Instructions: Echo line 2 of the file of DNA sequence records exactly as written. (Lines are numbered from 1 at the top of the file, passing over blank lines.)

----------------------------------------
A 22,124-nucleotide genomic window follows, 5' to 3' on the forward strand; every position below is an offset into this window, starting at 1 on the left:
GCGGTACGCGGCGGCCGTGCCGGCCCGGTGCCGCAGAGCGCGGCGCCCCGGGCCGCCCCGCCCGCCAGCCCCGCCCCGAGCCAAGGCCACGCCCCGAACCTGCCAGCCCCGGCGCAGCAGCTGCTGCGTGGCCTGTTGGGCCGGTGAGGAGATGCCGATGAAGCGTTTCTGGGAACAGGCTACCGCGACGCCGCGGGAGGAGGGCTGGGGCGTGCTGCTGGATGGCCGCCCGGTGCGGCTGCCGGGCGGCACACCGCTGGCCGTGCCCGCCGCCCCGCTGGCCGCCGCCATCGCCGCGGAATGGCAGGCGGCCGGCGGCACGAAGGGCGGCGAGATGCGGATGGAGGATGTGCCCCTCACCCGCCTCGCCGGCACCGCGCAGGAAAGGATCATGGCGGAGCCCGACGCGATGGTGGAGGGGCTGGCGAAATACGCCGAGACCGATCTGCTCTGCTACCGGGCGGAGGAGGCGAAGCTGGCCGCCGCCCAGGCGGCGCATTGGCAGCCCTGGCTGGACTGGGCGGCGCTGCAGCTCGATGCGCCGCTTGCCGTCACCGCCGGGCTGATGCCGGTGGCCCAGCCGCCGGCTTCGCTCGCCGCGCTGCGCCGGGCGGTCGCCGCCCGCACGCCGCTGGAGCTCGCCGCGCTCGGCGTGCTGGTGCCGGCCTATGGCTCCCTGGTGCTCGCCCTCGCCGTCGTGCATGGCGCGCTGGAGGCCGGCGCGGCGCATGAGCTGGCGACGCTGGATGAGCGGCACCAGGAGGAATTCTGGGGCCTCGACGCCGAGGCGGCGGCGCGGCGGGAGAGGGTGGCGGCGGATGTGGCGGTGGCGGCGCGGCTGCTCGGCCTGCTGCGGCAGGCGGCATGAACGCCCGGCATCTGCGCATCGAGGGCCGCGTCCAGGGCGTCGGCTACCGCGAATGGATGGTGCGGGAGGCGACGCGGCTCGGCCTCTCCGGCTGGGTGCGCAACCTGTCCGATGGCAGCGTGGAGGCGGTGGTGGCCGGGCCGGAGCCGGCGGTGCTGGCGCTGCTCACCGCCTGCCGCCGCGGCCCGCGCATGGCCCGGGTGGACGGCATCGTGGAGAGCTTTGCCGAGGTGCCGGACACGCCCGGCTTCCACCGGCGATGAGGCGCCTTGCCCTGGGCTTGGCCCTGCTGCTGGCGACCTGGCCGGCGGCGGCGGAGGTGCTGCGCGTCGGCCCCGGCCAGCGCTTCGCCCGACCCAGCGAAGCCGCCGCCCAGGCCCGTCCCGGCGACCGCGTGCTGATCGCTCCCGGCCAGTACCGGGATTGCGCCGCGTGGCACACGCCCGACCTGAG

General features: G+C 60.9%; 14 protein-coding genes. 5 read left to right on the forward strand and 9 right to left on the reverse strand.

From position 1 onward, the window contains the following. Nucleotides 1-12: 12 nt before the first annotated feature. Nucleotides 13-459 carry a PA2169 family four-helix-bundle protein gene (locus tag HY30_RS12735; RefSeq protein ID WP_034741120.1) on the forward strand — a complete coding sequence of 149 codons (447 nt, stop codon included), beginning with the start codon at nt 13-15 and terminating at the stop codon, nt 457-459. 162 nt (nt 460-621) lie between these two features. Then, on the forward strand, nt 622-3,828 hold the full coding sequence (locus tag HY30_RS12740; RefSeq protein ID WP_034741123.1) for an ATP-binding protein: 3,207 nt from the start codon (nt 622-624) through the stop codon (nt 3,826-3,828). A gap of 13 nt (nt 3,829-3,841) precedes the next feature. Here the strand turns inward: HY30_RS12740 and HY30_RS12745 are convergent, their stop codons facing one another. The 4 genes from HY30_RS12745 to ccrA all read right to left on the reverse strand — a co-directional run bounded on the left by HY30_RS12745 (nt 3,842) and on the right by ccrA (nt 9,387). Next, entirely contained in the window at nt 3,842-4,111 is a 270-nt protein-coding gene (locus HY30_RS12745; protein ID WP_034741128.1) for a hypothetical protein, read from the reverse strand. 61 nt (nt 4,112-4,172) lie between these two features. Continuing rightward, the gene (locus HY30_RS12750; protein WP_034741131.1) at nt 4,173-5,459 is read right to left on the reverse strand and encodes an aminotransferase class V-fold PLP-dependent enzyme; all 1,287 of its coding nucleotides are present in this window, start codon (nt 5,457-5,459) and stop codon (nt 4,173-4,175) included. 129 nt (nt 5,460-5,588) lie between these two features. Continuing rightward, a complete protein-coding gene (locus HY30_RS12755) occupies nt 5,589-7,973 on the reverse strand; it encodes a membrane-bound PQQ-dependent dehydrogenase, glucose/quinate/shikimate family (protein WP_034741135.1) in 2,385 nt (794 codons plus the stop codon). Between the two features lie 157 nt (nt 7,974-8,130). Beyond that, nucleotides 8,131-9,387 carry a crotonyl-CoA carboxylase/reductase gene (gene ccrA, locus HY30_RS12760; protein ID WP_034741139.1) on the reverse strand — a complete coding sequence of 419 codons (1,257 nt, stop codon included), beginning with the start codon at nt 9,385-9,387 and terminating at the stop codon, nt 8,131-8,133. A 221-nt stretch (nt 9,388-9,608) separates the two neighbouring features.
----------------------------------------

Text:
GCGGTACGCGGCGGCCGTGCCGGCCCGGTGCCGCAGAGCGCGGCGCCCCGGGCCGCCCCGCCCGCCAGCCCCGCCCCGAGCCAAGGCCACGCCCCGAACCTGCCAGCCCCGGCGCAGCAGCTGCTGCGTGGCCTGTTGGGCCGGTGAGGAGATGCCGATGAAGCGTTTCTGGGAACAGGCTACCGCGACGCCGCGGGAGGAGGGCTGGGGCGTGCTGCTGGATGGCCGCCCGGTGCGGCTGCCGGGCGGCACACCGCTGGCCGTGCCCGCCGCCCCGCTGGCCGCCGCCATCGCCGCGGAATGGCAGGCGGCCGGCGGCACGAAGGGCGGCGAGATGCGGATGGAGGATGTGCCCCTCACCCGCCTCGCCGGCACCGCGCAGGAAAGGATCATGGCGGAGCCCGACGCGATGGTGGAGGGGCTGGCGAAATACGCCGAGACCGATCTGCTCTGCTACCGGGCGGAGGAGGCGAAGCTGGCCGCCGCCCAGGCGGCGCATTGGCAGCCCTGGCTGGACTGGGCGGCGCTGCAGCTCGATGCGCCGCTTGCCGTCACCGCCGGGCTGATGCCGGTGGCCCAGCCGCCGGCTTCGCTCGCCGCGCTGCGCCGGGCGGTCGCCGCCCGCACGCCGCTGGAGCTCGCCGCGCTCGGCGTGCTGGTGCCGGCCTATGGCTCCCTGGTGCTCGCCCTCGCCGTCGTGCATGGCGCGCTGGAGGCCGGCGCGGCGCATGAGCTGGCGACGCTGGATGAGCGGCACCAGGAGGAATTCTGGGGCCTCGACGCCGAGGCGGCGGCGCGGCGGGAGAGGGTGGCGGCGGATGTGGCGGTGGCGGCGCGGCTGCTCGGCCTGCTGCGGCAGGCGGCATGAACGCCCGGCATCTGCGCATCGAGGGCCGCGTCCAGGGCGTCGGCTACCGCGAATGGATGGTGCGGGAGGCGACGCGGCTCGGCCTCTCCGGCTGGGTGCGCAACCTGTCCGATGGCAGCGTGGAGGCGGTGGTGGCCGGGCCGGAGCCGGCGGTGCTGGCGCTGCTCACCGCCTGCCGCCGCGGCCCGCGCATGGCCCGGGTGGACGGCATCGTGGAGAGCTTTGCCGAGGTGCCGGACACGCCCGGCTTCCACCGGCGATGAGGCGCCTTGCCCTGGGCTTGGCCCTGCTGCTGGCGACCTGGCCGGCGGCGGCGGAGGTGCTGCGCGTCGGCCCCGGCCAGCGCTTCGCCCGACCCAGCGAAGCCGCCGCCCAGGCCCGTCCCGGCGACCGCGTGCTGATCGCTCCCGGCCAGTACCGGGATTGCGCCGCGTGGCACACGCCCGACCTGAG